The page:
How To Know If Your Idea Is Writable

Hello friends! Today, I really want to get back to talking about the writing process. And I want to take you aaaaalll the way back to the very beginning: the idea stage. I had an interesting conversation with a fellow intern today about building novel ideas, and I thought it would be a perfect topic to bring up on the blog.

Coming Up With An Idea

So you want to write a fantasy novel, right? But you have no idea where to start. You’ve got pieces of an idea, little inklings that swirl around in your head with little connection. Or maybe you’re looking to come up with something entirely from scratch. Either way, before you start writing, you want to have something concrete to work with.

The best advice that I can give is to read. Read the fantasy genre. Read the subgenres that you’re interested in the most. This can help you narrow down what type of story you want to write, what kind of characters excite you the most, and what tropes make your heart dance. The more you read, the more familiar you will become with the genre. Don’t think that only one or two books will cut it. If you’re looking for a good place to start, I would recommend this article for a basic list of several books in different subgenres.

Is Your Idea Writable?

So you’ve got an idea. Yay! Fantastic. Now, can you write a book from it?

Depending on if you’re an outliner or a pantser, what I’m about to say next may not be the best strategy for you to figure out if your idea can carry a whole book. Some people like to jump right in and figure everything out as they go along. But I recommend at least asking yourself a few basic questions before starting.

  1. Do you know enough about where you want to go to write the first few chapters? It doesn’t do you any good to start and realize you have nowhere to go. You don’t necessarily need to know how your story ends yet. Trust me, that will come along eventually.
  2. Are your characters interesting enough? Do they have motivations for doing what they are going to be doing?
  3. Do you have a basic idea of your setting?
  4. Can you see yourself committing to this idea for a full book? Are YOU excited enough to write this book?
  5. Finally, a question you should always ask yourself before writing a book: Can you commit a little time each day to write? This is especially important. Writing everyday helps to perfect your craft and will be key to finishing your story!

Keep these questions in your mind as you’re formulating your novel idea. Most important of all though, don’t forget to have fun! Writing is fun. Creating worlds and characters and plots entirely your own is fun. Don’t lose sight of that.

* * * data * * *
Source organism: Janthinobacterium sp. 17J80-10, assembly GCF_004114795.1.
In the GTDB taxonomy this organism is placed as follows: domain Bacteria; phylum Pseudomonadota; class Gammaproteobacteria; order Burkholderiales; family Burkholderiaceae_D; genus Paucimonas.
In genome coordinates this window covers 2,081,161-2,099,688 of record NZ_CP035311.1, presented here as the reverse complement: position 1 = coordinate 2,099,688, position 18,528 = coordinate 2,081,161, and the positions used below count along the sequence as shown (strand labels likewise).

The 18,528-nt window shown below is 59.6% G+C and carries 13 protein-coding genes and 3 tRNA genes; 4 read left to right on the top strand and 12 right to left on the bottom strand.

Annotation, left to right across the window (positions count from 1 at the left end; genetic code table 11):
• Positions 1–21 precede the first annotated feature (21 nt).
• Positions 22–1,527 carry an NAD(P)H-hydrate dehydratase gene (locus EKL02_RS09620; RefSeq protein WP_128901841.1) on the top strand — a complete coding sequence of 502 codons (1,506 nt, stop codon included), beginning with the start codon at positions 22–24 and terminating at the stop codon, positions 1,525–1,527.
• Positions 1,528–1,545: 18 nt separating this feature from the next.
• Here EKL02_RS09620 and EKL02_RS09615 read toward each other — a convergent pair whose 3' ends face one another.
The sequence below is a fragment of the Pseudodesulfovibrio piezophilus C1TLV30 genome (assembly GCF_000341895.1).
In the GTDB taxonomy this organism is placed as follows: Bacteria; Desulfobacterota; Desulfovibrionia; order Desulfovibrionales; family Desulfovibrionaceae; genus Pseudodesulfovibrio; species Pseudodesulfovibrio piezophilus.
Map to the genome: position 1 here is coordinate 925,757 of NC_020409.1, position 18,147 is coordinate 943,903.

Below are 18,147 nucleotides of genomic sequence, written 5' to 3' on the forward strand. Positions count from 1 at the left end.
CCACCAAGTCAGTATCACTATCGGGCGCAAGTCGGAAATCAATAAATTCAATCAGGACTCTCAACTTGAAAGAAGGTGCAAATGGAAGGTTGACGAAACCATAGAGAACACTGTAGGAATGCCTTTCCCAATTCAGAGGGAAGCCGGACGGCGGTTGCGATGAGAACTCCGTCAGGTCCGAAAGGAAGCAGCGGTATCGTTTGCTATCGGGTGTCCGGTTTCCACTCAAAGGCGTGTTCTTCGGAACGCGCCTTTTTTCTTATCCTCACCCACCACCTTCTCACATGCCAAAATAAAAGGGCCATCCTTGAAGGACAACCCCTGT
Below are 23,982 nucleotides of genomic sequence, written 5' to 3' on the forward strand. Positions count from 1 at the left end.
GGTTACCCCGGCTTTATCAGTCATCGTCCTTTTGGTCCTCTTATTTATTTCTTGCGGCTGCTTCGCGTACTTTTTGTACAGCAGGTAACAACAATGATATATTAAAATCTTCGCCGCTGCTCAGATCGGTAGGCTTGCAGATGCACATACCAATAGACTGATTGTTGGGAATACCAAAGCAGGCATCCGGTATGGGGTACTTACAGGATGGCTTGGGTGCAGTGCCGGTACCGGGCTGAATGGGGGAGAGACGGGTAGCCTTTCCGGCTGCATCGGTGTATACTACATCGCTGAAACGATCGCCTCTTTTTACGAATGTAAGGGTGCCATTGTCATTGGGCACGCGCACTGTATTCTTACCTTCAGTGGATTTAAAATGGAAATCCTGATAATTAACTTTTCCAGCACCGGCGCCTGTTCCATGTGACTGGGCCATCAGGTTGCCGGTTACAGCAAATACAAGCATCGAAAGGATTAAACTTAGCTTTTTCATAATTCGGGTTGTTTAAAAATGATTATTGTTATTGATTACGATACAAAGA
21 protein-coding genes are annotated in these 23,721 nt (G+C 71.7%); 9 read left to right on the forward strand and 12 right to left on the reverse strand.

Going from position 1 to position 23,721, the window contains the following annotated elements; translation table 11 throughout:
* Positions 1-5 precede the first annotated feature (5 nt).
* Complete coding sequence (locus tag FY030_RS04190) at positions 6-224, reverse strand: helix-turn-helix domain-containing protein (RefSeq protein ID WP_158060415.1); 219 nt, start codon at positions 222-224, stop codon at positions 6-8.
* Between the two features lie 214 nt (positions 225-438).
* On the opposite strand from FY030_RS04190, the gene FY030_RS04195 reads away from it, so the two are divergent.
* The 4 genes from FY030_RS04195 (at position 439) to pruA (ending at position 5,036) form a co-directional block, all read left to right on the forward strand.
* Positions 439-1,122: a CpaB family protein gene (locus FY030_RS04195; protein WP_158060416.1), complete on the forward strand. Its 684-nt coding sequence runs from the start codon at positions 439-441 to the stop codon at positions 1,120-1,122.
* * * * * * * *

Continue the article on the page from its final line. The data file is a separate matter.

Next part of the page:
Thanks for reading! See you next week!

Tips for First Drafts

Hello friends! For today’s post, I would love to talk about first drafts. For many young authors, this can be a bit of a scary concept. Taking an idea, whether you just came up with it or have been toying with it for years, and turning it into a full fledged novel is a daunting task. When you look at the blinking cursor on the blank page, it’s hard to see the light at the end of the tunnel.

But that’s what I’m here for!

I want to give you some helpful tips on writing first drafts based on what I have learned in my NaNoWriMo experience to get you from page 1 all the way to the end.

#1: Get prepared.

Now, depending on whether you’re an outliner or a pantser (see this article to figure out which one you are), this step may or may not apply to you. But in my personal experience, I think it is always a good idea to start out with at least some idea of where you’re going. At the very least, a basic idea of beginning, middle, and end is a good idea as well as knowledge about your main character(s). For fantasy novels, I would also highly, highly recommend having more than a basic knowledge of your universe. It will save you so much time in the long run than creating details out of thin air where you may forget to keep them consistent. If you prefer more detailed preparation, I like to use a plot outline that I have the option of sticking to or deviating from as new ideas come to light. These tactics will serve you well as you begin drafting.

#2: Just start.

The hardest part of drafting is starting.

No, really, it is.

Your head is often filled with doubts. Is this the right idea? Do I know enough about what I want to write to start writing? Am I a good enough writer to start a novel on a whim? What am I doing? It can be difficult to shut off those thoughts, especially if this is your first novel attempt.

But I promise you, you are good enough.

All you have to do is start. You don’t even have to start at the beginning if you don’t want to; you can start from any point in your story where you have inspiration. Just get words down on the page. Which brings me to my next point: